The Kharma mini-Exquisites - like the Kharma 3.2 but
with a diamond tweeter and made to look a lot like its bigger brother,
the midi-Exquisites. Driven by the small Kharma amps and MBL electronics
with Kubala-Sosna cables, pictured in day 1's report
Very engaging, very musical in that classic, 'what we want music to
sound like this' fashion. Not so much a 'you are there' presentation
like the Marten Coltrane Supremes - more like a 'you are alive and feel
good about it' kind of thing. I really loved the sound in this room -
for a small scale system it really does 'it' for me.
We described the sound of the Midi Exquisites driven by Lamm
amplification at the Home Entertainment New York show in May, HE2005, as
being almost drug-like, like a magnetic force it tried to suck you into
the music, and, if you let it do this, if you gave in to it, there was a
rush of feeling and emotion that swept one away, flying with the music.
The ASR amps on the Midi Exquisites, at this show, did not have the same
effect, on me anyway, for whatever reason, but the Mini
Exquisites...now they had an interesting effect, though somewhat
different, from my perspective. Instead of having to consciously 'let
it' do its magic, the magic just 'was'. And whereas the 'magic' was
thick and dense, like a hot summer night with the Midi Exquisites / Lamm
system, the Mini Exquisites were light and airy, like a sunny
The Mini's magic was less intense, but more
accessible. Perhaps this was in some part attributable to the better
support the Mini had for an audiophile-quality presentation compared to
the Midi system - I was able to relax more because the Mini presentation
was more balanced and more realistic - albeit at a smaller scale.
Lots of detail, stable imaging, good separation, a rather narrow
soundstage which we blamed on the room, good dynamics, and bass was
scaled nicely to the room. Based on our two, admittedly short auditions,
we think these are a slam-dunk, you are going to be so happy, upgrade
for people who have the similarly sized Kharma 3.2's and have had the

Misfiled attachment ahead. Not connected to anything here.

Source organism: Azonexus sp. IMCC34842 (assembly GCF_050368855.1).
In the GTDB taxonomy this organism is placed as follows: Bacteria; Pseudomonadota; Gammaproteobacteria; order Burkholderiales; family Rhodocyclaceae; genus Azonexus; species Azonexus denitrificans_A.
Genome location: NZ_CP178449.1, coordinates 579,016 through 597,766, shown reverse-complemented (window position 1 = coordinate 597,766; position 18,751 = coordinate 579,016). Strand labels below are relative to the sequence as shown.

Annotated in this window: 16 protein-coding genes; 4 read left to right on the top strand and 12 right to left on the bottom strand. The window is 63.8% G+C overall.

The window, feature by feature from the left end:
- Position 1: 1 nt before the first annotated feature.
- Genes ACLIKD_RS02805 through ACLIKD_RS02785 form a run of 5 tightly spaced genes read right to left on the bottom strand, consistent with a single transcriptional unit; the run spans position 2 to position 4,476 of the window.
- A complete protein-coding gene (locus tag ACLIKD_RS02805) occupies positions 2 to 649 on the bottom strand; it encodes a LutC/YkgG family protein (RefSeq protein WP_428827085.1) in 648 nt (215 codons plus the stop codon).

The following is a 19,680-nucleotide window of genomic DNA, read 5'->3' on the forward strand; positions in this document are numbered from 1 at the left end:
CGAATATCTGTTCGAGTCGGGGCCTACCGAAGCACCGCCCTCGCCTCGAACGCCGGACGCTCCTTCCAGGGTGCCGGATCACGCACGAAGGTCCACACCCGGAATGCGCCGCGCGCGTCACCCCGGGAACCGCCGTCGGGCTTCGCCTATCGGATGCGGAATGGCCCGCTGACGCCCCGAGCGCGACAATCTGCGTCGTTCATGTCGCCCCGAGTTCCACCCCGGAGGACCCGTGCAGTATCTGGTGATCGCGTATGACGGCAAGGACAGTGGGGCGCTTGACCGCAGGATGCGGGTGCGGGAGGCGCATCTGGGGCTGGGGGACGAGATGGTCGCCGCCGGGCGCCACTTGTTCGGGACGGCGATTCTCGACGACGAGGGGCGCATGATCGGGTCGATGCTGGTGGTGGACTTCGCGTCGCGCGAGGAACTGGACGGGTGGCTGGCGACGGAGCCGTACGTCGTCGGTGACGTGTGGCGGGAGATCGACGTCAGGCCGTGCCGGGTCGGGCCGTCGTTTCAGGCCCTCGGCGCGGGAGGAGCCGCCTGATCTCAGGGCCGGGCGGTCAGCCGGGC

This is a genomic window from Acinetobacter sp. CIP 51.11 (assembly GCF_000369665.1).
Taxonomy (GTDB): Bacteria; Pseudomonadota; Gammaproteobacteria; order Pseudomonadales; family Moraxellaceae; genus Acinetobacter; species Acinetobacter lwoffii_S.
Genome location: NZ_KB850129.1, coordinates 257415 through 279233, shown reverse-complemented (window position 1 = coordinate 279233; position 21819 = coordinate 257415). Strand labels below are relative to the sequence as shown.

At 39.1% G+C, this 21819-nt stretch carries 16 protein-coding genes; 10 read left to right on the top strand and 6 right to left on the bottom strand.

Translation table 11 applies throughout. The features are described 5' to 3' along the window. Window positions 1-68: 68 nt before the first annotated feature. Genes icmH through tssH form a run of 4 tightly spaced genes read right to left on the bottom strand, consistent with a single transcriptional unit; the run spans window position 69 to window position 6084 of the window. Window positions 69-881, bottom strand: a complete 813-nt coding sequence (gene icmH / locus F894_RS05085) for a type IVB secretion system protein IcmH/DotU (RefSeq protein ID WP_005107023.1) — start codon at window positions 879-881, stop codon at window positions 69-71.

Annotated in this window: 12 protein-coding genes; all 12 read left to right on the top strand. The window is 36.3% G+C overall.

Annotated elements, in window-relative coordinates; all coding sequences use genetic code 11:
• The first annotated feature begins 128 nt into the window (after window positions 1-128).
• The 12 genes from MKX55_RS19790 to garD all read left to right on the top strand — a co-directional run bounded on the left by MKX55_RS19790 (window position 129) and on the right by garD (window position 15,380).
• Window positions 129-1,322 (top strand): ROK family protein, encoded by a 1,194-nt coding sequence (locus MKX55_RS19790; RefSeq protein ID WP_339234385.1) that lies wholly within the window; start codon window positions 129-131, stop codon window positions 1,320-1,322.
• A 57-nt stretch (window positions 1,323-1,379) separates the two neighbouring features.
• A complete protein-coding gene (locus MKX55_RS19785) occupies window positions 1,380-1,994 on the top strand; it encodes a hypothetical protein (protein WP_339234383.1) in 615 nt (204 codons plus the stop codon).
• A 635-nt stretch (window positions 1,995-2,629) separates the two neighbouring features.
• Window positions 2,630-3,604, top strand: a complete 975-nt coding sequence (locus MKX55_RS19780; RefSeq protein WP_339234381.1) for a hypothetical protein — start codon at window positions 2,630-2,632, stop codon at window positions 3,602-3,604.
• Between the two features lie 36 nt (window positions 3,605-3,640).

money for the bigger Kharmas, but not the room.
fact, I have a sneaky suspicion that the little 2-way 3.2s may have been
the best speaker, for my tastes, of any in the amazing Kharma lineup of
much more expensive speakers - and that now I have found a new 'best'
speaker, the Mini, also a 2-way, with more of the Kharma magic
and more of the audiophile attributes that make the music both more
realistic and enjoyable.
The associated equipment is
interesting: warm, smooth, and somewhat detailed MBL into a small (sized
anyway) detailed solid state amp. The system was quite detailed sounding
and engaging. It would be interesting to put these speakers on something
more conventional, like Lamm amps and Meitner digital. THEN, with this
cross-section of equipment, we could perhaps pinpoint the location in
paradise these speakers come from - or whether, after all, they are from
planet earth like most other speakers.
Oops, being a
little overly effusive, I am. Time to turn Effusive menu option
Only problem is the price: $45K. At this price it is
going up against the similarly-priced Wilson Maxx II, Acapella Violon, Marten
Coltrane, Avalon Eidolon, and Audio Note speakers. More in the official report.
Um, well, this pictorial odyssey has turned into the detailed report,
for the most part, so let's discuss the competition some.
* The Mini Exquisites is for small to medium sized spaces for
people who want engaging and startlingly emotional and detailed
renditions at the expense of having less detail in the low bass.
* The Wilson Maxx 2 is for larger spaces, and for people who want
an impressive sound: large scale soundstages, midrange and bass details,
and dynamics at the expense of an almost complete lack of emotional
capability and some unruly behaviors like drivability and an overly
enthusiastic treble / upper midrange.
Acapella* Violon is also for larger spaces and for people who like a
very natural musical realism and large engrossing soundstages at the
expense of some bottom end slam.
* The Marten
Design* Coltrane speakers are for people who like a very accurate
and realistic presentation, at the expense of not having a big and open
type of sound.
* The Avalon Eidolon Diamond is also for
bigger spaces and people who like emotional yet dynamic presentations at
the expensive of deep bass control and drivability
The Audio Note* U.K. AN-E SEC Signature is for smaller spaces,
like the Mini, and for people who want very dynamic and exciting and
harmonically rich and detailed presentations, supplied by the necessary
Audio Note electronics upstream, at the expense of looking at a box.
Looking at this run down - it seems that there is indeed a place for a
$45K 2-way speaker, as much as this price for a relatively small speaker
may make us uncomfortable. And that place is for people with relatively
small rooms who still want one of the best, no compromise, musical
experiences that money can buy. The only alternative, from the
perspective of this quick survey, is the Audio Note speaker (though the
Coltrane speakers are known to work very well providing a full-range
experience in as small a room as 12.5 x 16 feet), and it is also
an expensive 2-way speaker - and it does not quite have the visual
presence and beauty of the Mini, but then few speakers do.